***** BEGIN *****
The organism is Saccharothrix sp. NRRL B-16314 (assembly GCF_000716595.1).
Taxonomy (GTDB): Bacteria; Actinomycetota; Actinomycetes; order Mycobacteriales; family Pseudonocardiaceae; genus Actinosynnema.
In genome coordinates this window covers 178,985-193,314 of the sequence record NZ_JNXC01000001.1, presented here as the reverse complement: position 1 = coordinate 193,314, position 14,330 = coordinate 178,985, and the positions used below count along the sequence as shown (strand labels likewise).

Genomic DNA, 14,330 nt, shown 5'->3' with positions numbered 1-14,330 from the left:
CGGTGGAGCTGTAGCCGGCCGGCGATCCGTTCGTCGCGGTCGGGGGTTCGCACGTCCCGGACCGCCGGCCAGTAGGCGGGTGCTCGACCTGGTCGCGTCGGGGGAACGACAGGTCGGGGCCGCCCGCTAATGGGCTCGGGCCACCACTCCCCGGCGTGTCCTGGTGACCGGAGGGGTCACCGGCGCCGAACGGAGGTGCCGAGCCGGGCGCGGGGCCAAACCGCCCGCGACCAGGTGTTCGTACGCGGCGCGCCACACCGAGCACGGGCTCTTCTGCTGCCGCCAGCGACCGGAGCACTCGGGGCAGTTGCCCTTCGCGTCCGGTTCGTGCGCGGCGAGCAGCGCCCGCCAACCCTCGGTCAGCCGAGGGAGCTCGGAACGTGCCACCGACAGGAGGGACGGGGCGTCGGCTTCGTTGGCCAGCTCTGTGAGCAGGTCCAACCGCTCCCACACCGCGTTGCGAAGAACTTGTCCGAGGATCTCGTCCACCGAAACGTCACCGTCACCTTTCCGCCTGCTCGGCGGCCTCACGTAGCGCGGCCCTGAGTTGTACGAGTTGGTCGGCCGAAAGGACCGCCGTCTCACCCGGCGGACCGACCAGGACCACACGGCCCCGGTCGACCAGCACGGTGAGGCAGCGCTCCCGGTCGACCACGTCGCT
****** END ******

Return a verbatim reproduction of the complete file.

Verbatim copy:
The organism is Saccharothrix sp. NRRL B-16314 (assembly GCF_000716595.1).
Taxonomy (GTDB): Bacteria; Actinomycetota; Actinomycetes; order Mycobacteriales; family Pseudonocardiaceae; genus Actinosynnema.
In genome coordinates this window covers 178,985-193,314 of the sequence record NZ_JNXC01000001.1, presented here as the reverse complement: position 1 = coordinate 193,314, position 14,330 = coordinate 178,985, and the positions used below count along the sequence as shown (strand labels likewise).

Genomic DNA, 14,330 nt, shown 5'->3' with positions numbered 1-14,330 from the left:
CGGTGGAGCTGTAGCCGGCCGGCGATCCGTTCGTCGCGGTCGGGGGTTCGCACGTCCCGGACCGCCGGCCAGTAGGCGGGTGCTCGACCTGGTCGCGTCGGGGGAACGACAGGTCGGGGCCGCCCGCTAATGGGCTCGGGCCACCACTCCCCGGCGTGTCCTGGTGACCGGAGGGGTCACCGGCGCCGAACGGAGGTGCCGAGCCGGGCGCGGGGCCAAACCGCCCGCGACCAGGTGTTCGTACGCGGCGCGCCACACCGAGCACGGGCTCTTCTGCTGCCGCCAGCGACCGGAGCACTCGGGGCAGTTGCCCTTCGCGTCCGGTTCGTGCGCGGCGAGCAGCGCCCGCCAACCCTCGGTCAGCCGAGGGAGCTCGGAACGTGCCACCGACAGGAGGGACGGGGCGTCGGCTTCGTTGGCCAGCTCTGTGAGCAGGTCCAACCGCTCCCACACCGCGTTGCGAAGAACTTGTCCGAGGATCTCGTCCACCGAAACGTCACCGTCACCTTTCCGCCTGCTCGGCGGCCTCACGTAGCGCGGCCCTGAGTTGTACGAGTTGGTCGGCCGAAAGGACCGCCGTCTCACCCGGCGGACCGACCAGGACCACACGGCCCCGGTCGACCAGCACGGTGAGGCAGCGCTCCCGGTCGACCACGTCGCT